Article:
“Flipped” and adaptive learning programs gained traction on campus. A high-profile internet hoax involving a college athlete propelled the term “catfishing” into the public consciousness. MOOCs hit some key stumbling blocks, while the notion of a college degree became more fluid.

techThese were some of the key ed-tech developments affecting colleges and universities in the past year—and we’ve got a full recap for you right here.

In this special all-digital publication, the editors of eCampus News highlight what we think are the 10 most significant higher-education technology stories of 2013.

To learn how these stories have made an impact on colleges and universities this year—and how they’ll continue to shape higher education in 2014 and beyond—read on.

5. Colleges rethink what it means to earn a credential.

First announced last year, the University of Wisconsin System’s new flexible degree program officially launched in November, becoming what is believed to be the largest public university program in the nation to offer “competency-based” degrees.

The web-based initiative allows students to earn college credit by demonstrating knowledge gleaned from the workplace, military experience, or coursework on tests.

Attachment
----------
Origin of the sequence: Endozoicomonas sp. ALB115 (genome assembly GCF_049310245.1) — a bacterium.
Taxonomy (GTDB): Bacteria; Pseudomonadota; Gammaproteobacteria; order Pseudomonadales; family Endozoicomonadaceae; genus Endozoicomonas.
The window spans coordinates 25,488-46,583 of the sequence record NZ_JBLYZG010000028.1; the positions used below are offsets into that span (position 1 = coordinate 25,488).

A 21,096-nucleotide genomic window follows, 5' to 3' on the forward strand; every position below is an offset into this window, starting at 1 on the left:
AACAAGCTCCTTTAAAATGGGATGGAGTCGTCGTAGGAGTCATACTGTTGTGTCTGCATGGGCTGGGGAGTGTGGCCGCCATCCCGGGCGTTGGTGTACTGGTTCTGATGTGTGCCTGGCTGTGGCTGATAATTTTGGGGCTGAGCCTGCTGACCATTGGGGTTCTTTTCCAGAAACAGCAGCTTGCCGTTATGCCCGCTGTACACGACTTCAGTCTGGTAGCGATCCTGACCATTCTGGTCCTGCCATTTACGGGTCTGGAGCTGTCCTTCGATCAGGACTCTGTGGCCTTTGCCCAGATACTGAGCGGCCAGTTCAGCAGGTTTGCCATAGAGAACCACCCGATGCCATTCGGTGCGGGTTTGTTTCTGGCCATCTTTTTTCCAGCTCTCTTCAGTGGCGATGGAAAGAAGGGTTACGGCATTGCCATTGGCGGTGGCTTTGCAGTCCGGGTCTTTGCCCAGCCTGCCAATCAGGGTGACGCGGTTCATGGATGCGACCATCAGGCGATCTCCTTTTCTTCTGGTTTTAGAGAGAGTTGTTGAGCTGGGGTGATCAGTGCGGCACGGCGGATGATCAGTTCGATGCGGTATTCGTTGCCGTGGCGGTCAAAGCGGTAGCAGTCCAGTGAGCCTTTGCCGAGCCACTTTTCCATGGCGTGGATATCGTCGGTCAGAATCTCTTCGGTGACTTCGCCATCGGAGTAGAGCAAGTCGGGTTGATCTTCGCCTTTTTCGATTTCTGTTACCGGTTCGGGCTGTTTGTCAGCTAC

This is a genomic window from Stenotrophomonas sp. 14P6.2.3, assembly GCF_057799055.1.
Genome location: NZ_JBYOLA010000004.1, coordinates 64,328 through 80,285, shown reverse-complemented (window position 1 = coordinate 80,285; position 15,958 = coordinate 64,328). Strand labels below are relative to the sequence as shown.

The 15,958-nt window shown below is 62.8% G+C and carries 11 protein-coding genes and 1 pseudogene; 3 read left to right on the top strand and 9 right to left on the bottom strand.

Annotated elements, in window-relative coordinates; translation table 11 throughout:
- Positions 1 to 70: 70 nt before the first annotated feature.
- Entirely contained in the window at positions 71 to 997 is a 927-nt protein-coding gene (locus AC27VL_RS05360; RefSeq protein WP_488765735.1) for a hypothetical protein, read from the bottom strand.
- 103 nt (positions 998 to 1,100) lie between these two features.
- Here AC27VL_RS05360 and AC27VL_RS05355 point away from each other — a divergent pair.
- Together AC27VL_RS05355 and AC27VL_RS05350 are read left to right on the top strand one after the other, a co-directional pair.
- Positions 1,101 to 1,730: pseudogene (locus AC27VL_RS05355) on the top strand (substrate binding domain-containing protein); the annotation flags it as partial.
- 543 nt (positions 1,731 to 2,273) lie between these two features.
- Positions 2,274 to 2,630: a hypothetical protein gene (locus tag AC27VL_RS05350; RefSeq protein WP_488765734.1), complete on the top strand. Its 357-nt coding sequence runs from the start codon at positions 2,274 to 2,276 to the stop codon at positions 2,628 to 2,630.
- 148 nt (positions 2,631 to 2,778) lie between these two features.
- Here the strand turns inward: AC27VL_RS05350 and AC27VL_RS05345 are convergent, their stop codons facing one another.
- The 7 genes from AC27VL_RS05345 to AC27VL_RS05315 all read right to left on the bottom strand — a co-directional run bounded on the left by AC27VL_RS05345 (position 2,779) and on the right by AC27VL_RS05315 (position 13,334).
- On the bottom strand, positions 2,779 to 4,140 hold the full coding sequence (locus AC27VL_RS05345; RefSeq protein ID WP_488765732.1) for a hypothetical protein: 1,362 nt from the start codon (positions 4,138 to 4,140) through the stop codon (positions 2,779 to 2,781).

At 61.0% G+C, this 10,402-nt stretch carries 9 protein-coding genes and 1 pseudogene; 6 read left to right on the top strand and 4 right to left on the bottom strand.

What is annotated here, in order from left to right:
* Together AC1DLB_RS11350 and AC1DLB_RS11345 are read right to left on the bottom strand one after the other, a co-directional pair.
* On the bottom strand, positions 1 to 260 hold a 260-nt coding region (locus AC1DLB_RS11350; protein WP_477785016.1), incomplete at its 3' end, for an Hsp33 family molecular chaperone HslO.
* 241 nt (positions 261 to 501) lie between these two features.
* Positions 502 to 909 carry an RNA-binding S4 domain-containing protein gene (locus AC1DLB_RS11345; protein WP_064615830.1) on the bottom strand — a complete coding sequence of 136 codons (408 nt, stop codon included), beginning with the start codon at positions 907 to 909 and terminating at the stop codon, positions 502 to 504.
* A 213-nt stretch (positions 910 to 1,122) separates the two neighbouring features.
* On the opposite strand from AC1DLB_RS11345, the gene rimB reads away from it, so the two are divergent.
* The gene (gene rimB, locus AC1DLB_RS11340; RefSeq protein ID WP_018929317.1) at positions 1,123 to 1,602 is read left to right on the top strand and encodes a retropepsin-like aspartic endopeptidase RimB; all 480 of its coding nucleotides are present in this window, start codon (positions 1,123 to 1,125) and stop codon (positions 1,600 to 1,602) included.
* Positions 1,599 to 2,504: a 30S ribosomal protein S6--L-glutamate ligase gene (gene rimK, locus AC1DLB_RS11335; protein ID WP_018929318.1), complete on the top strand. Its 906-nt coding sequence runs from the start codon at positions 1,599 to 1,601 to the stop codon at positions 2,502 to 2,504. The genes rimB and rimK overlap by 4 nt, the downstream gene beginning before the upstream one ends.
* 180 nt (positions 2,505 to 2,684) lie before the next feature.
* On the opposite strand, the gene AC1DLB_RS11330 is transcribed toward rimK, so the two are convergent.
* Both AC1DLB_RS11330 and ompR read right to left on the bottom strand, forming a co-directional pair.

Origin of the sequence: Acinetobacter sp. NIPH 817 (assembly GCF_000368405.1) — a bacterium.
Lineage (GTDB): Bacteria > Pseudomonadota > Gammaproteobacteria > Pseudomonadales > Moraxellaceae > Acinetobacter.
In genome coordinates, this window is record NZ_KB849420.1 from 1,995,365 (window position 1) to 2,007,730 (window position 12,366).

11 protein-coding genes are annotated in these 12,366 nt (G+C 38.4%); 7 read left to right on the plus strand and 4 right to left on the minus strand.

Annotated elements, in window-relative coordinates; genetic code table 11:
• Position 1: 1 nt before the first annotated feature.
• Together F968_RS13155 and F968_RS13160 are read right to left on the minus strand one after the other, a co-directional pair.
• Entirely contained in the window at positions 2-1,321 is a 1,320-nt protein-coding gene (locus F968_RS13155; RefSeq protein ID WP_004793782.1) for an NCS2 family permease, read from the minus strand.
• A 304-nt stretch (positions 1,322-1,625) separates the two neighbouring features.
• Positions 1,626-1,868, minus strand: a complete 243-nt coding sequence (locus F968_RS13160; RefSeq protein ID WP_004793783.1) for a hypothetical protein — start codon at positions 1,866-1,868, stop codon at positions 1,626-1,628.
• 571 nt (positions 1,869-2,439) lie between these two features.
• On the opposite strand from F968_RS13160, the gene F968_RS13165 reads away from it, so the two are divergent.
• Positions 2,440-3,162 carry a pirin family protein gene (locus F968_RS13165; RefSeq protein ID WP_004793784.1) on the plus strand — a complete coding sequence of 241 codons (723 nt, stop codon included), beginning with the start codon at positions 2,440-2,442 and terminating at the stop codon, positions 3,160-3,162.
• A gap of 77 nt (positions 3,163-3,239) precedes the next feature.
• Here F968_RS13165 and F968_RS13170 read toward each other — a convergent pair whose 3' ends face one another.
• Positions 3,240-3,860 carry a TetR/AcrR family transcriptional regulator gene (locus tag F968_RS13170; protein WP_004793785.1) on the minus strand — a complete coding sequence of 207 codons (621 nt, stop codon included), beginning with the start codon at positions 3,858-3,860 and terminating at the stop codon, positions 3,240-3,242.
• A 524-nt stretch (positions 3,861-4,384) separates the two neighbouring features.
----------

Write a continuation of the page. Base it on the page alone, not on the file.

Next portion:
Designed to help working adults earn degrees faster, the program is being touted as a model for the future of higher education. And it’s just one example of how technology has forced campus leaders to rethink what it means to earn a credential.

The Higher Learning Commission (HLC), one of the regional accrediting agencies, recently approved four institutions to offer degrees via direct assessment. This is one of “several interesting [changes] on the horizon,” wrote HLC’s Karen Solomon; others include “the disaggregation of services [and] expectations for institutional and student success.”

She explained: “Students are mobile. They earn credits across institutions and utilize many modalities along the cycle. An organization can document that a student completed a program of study while enrolled at the institution, but there may be several institutions that awarded credits to the student. Should this achievement be considered institutional success only by the institution awarding the degree? [Or,] should all other involved institutions also be able to consider the completion as success?”


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